Back to Contents of Issue: January 2003
by Mark McCracken
Your heart raced when you found it in your mailbox. A videotape from mom. You spend the next six hours in front of the TV, soaking up whatever boob-tube culture she had recorded back home. It was a mini-vacation.
Now more homesick expats are telling Mom not to bother with those tapes. They've simplified the process of finding foreign TV shows with peer to peer (P2P) applications and some of the world's least expensive broadband Internet connections. Just as millions of Napster users shared .mp3 music files, broadband users are now using P2P programs to share the latest TV shows. No need to wait for that outdated 2:35 a.m. show on NHK anymore.
The first step to happy viewing in Japan is getting a broadband Internet connection from a provider such as Yahoo! BB (http://bb.yahoo.co.jp). Once the broadband is installed and working, users can choose a P2P program and look for their favorite shows. These programs seem to come and go as companies start out with good intentions and then die away when the cash runs out (Rest in peace, Napster). California expat Eric Stowe recommends KaZaA Lite, available at http://www.kazaalite.com. "The easy-to-use interface makes it quite convenient," Stowe says. Download.com is also a great place to find the latest, most popular file-sharing programs, including programs for Macintosh users. Anyone downloading video files is going to also need some significant disk drive space to save these shows until they are viewed. 10 gigabytes dedicated to downloaded files is not uncommon.
How good is the video quality? It is certainly less than you would get on a regular TV, but still viewable, and most of the audio is first rate. The files usually vary in size between 140 and 500 megabytes or more for a 1-hour show (which comes out to about 44 minutes without commercials). Downloading is slow. With P2P, you are copying a file directly from someone else's computer. One 40-minute program can easily take several days to download. The best way to compensate for this is to download several dozen files at the same time, and then watch each show once it is completely downloaded.
Searching for the shows is easy. Titles widely available include: Seinfield, The West Wing, The Simpsons, Doctor Who, Red Dwarf, Friends, Sex and the City, The Sopranos and MTV's Jackass. The more popular the show, the more likely it is to be shared. A wide variety of special moments are also available including videos of the airplanes crashing into the World Trade Center, a pre-presidential George W. Bush appearing drunk at a wedding and some unfortunate zookeeper getting his head stuck in an elephant's ass.
Newly released feature films are often online before they are shown in Japanese movie theaters, but the quality is much worse -- garbled audio, poor lighting, sounds of people in the audience coughing. Older films that have already been released on DVD are usually available in much better quality.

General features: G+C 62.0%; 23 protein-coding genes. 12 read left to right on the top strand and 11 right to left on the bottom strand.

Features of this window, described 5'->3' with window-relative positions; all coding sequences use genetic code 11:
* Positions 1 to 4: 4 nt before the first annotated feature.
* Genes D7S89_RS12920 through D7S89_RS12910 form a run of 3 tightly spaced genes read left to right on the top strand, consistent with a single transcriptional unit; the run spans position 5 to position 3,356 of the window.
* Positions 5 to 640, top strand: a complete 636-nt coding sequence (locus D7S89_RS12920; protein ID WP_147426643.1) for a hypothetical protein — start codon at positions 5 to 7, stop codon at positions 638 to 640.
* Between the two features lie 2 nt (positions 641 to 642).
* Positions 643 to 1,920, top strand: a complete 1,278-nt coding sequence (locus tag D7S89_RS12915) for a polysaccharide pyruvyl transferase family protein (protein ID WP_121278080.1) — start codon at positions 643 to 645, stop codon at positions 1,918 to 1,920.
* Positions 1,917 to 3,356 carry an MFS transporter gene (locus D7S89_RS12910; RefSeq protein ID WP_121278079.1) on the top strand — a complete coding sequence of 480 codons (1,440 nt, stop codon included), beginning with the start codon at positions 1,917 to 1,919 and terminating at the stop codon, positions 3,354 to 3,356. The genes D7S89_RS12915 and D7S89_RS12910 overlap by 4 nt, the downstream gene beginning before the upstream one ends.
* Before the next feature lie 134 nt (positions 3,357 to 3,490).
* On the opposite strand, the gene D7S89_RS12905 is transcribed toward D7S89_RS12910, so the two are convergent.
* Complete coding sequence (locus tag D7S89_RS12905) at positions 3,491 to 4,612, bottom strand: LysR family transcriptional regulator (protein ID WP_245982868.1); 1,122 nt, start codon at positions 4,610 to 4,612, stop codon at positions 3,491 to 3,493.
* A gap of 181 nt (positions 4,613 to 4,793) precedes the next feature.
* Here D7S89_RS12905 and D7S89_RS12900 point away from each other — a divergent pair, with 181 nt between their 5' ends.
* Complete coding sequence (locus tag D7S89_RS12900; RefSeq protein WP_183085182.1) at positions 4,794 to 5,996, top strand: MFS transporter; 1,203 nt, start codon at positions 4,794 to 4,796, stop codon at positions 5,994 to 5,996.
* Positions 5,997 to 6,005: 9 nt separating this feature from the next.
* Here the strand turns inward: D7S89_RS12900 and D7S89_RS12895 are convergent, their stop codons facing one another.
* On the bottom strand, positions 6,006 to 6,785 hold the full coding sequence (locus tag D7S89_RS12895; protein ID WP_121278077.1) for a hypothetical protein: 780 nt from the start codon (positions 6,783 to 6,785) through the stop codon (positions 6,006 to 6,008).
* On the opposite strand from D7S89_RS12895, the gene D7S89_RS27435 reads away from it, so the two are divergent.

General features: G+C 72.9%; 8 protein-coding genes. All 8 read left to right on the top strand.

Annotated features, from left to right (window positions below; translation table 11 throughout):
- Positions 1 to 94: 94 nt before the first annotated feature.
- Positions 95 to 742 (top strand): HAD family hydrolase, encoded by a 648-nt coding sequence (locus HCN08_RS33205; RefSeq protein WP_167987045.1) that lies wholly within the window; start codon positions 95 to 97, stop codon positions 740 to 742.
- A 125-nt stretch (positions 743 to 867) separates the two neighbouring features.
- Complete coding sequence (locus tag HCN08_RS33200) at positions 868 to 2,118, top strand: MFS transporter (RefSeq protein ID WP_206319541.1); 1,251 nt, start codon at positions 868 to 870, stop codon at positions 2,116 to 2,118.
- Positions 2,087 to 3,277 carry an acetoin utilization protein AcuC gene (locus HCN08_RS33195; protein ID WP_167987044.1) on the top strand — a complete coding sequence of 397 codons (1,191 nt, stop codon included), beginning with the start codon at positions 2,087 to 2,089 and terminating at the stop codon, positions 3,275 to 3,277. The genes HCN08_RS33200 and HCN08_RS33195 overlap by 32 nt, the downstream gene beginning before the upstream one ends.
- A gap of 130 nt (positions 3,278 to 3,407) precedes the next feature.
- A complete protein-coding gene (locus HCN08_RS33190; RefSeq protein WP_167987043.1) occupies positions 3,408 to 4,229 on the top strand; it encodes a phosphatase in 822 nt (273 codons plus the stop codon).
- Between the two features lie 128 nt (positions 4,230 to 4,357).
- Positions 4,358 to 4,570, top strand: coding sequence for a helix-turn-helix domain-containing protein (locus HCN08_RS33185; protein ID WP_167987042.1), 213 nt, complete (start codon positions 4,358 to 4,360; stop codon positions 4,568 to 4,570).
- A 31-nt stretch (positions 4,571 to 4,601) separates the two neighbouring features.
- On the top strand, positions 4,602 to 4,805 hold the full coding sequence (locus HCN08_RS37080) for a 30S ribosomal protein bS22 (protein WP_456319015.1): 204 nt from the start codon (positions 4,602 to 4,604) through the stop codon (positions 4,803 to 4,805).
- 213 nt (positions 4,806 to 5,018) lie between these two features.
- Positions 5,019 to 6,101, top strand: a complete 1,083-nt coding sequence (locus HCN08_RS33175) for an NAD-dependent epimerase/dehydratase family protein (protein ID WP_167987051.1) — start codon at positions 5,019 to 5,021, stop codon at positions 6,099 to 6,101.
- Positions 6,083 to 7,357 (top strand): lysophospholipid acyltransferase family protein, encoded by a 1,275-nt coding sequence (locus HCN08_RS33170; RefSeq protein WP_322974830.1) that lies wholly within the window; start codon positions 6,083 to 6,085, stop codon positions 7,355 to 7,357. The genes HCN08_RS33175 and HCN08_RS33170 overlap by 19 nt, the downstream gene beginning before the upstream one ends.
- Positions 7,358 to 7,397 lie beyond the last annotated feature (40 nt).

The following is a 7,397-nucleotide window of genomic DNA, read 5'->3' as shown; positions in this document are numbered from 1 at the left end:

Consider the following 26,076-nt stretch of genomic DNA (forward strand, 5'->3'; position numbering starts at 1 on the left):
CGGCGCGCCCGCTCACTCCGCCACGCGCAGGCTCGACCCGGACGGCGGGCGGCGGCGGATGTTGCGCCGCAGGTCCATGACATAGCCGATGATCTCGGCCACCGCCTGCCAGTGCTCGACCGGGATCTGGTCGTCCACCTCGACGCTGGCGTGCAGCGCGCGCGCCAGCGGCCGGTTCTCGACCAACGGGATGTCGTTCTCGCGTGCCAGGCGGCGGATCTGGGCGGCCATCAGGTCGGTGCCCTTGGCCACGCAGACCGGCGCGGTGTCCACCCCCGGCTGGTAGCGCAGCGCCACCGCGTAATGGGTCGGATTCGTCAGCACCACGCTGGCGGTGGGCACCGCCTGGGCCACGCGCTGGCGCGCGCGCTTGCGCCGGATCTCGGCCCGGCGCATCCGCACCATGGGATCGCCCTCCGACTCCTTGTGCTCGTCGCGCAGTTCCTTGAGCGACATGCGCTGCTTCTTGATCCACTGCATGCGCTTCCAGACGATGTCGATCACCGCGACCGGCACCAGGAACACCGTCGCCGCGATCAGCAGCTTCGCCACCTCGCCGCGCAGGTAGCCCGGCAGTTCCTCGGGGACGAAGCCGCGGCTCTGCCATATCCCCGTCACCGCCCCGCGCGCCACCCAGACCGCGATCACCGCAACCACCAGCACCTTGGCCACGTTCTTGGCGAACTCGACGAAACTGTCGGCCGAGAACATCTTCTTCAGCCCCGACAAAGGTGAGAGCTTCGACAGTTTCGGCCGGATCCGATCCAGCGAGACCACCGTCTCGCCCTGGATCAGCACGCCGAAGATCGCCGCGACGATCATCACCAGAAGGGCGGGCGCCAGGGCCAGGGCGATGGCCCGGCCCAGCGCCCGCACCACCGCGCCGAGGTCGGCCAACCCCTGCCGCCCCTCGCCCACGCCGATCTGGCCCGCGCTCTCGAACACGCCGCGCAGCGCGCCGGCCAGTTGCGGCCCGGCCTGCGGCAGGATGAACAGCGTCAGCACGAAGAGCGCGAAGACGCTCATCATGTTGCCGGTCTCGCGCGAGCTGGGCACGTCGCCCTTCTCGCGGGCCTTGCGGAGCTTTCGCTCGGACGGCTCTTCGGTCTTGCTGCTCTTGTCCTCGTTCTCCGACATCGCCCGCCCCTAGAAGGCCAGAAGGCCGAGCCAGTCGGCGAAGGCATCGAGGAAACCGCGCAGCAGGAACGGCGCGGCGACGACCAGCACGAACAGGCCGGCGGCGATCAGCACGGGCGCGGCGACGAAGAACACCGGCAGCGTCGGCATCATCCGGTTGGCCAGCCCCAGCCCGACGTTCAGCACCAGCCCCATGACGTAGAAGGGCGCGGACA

The files themselves come in a variety of formats. Most are playable with a standard media player like the Microsoft Windows Media Player. Occasionally users will need to search Yahoo or Google for missing codec files. Large .avi files will sometimes crash your system, especially if your computer is a few years old. Using software programs, like TMPG 2.5 available at http://www.tmpgenc.net, you can convert .avi files into the .mpeg format, which seems to improve playability.
It would be remiss to not mention the downside of feeding one's foreign TV habit via P2P programs. First, some of the files being shared are copyrighted. Fair use advocates say sharing files with others is within their rights. Content owners argue that copying a file is an infringement on their copyrights. Governments around the world are struggling to catch up with the emerging technology. While some might see little harm in sharing a TV show that has already been broadcast, downloading a movie not yet in the theaters seems significantly less ethical. On the other hand, seeing a poorly lit, grainy copy of Minority Report or The Sum of All Fears might prompt you to go out to the theater and pay for the wide screen special effects and THX sound system.
Second, with just a few small mistakes, users can unwittingly share the entire contents of their computer. Most P2P programs clearly show what files are being shared, but it's a hassle to constantly monitor the program. One way to handle this is to remove all the sensitive data from your computer and just not worry about what you are sharing. Some users have a local area network (LAN) set up and dedicate one computer to sharing and downloading and the other to email and word processing. KaZaA Lite lets users chose which folders they want to share. Other programs allow users to also restrict by file extensions, sharing, for example, all .mp3 and .avi files, but none of the .doc or .pst files. "I haven't had any problems, but as a precaution, I would suggest using a reputable firewall," Stowe says. "I think sharing files openly is key."
If you want to avoid the P2P programs all together, it's still probably a good idea to get broadband service. Both national networks and local TV stations often have archives of recent clips. Late Show with David Letterman, The Tonight Show with Jay Leno and The Comedy Channel's The Daily Show all offer excerpts catalogued by broadcast date on their respective websites. These are usually streamed into your computer and disappear after you watch them, so they don't take up nearly as much disk drive space. Whether you use P2P or not, it is clear that the availability of inexpensive broadband service in Japan is making those videotapes from mom a thing of the past. @
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